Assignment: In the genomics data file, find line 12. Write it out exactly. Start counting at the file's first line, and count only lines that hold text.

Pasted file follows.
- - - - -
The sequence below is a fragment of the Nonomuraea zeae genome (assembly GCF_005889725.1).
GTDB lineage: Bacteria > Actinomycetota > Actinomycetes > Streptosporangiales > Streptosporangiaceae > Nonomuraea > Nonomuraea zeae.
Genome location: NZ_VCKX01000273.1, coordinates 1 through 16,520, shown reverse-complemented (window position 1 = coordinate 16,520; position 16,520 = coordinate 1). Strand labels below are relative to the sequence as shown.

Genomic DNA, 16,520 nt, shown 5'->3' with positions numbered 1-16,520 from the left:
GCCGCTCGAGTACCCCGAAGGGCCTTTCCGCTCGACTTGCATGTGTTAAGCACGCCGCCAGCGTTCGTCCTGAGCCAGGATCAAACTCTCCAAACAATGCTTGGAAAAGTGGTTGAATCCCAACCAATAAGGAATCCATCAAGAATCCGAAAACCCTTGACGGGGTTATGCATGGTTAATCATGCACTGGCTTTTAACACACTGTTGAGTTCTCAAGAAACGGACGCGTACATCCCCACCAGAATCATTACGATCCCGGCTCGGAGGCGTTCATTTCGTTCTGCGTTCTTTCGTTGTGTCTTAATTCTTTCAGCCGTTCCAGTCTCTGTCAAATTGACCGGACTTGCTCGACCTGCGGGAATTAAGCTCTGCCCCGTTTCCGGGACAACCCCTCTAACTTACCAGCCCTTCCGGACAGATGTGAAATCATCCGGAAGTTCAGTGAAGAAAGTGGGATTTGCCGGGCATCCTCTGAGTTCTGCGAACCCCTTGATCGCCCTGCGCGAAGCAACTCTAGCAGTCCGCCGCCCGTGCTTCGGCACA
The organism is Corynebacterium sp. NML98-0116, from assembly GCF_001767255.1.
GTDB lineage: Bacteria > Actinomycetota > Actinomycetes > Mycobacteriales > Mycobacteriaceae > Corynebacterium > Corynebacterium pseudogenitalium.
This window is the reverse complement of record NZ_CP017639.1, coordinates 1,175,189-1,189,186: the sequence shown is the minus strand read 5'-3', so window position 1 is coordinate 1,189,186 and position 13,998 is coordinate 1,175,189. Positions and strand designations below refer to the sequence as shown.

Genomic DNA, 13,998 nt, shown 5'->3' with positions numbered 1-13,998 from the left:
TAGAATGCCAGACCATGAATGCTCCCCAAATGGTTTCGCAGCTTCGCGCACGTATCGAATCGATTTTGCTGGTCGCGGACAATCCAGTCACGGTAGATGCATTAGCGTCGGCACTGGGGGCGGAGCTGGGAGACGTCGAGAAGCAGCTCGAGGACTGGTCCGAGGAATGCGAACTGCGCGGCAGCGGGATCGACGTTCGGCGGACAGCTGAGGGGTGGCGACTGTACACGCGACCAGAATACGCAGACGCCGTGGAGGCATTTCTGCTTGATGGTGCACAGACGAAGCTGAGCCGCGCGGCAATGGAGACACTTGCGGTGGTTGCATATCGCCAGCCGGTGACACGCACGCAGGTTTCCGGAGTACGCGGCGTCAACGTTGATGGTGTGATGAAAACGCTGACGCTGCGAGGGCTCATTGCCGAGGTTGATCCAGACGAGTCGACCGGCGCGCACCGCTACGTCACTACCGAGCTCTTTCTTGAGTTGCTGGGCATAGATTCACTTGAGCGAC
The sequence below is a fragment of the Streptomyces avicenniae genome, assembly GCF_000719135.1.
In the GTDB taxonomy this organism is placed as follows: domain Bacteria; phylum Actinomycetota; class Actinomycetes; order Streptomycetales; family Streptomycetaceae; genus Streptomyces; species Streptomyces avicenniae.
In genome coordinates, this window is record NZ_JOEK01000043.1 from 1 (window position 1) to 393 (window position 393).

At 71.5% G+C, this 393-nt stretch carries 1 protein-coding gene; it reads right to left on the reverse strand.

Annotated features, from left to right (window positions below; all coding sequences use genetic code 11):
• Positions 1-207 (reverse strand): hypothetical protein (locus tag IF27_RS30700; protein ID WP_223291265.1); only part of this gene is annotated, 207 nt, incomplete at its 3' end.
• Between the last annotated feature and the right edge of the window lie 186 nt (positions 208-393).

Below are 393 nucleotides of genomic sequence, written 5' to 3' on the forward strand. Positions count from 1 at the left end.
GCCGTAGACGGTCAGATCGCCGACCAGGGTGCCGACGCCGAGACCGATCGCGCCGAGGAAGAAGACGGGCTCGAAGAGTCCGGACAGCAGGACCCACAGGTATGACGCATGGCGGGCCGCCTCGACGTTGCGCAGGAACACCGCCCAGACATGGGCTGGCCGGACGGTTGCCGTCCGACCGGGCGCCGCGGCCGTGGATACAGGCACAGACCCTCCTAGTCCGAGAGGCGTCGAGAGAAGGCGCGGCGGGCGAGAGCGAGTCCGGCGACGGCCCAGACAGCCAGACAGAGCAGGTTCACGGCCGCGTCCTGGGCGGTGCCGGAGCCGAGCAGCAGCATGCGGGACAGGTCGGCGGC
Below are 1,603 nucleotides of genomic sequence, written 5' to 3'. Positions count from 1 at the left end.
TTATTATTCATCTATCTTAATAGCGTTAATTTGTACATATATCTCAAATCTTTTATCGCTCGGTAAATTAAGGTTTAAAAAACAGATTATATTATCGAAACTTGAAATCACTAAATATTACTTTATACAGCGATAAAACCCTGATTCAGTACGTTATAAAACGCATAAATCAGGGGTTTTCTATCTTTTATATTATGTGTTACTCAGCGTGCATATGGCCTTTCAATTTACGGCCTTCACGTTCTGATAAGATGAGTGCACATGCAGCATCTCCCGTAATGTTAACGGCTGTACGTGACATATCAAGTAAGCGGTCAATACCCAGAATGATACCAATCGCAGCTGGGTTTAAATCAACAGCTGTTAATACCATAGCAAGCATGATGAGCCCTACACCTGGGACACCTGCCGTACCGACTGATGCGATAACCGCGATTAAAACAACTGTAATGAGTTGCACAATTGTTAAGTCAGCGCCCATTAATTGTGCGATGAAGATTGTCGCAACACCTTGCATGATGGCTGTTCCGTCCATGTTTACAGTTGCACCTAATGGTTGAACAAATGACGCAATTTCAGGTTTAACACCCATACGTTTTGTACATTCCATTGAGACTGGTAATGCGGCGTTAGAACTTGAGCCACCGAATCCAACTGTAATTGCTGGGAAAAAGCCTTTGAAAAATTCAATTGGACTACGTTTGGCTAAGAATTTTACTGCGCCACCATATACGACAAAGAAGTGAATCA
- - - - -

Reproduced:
In the GTDB taxonomy this organism is placed as follows: domain Bacteria; phylum Actinomycetota; class Actinomycetes; order Streptomycetales; family Streptomycetaceae; genus Streptomyces; species Streptomyces avicenniae.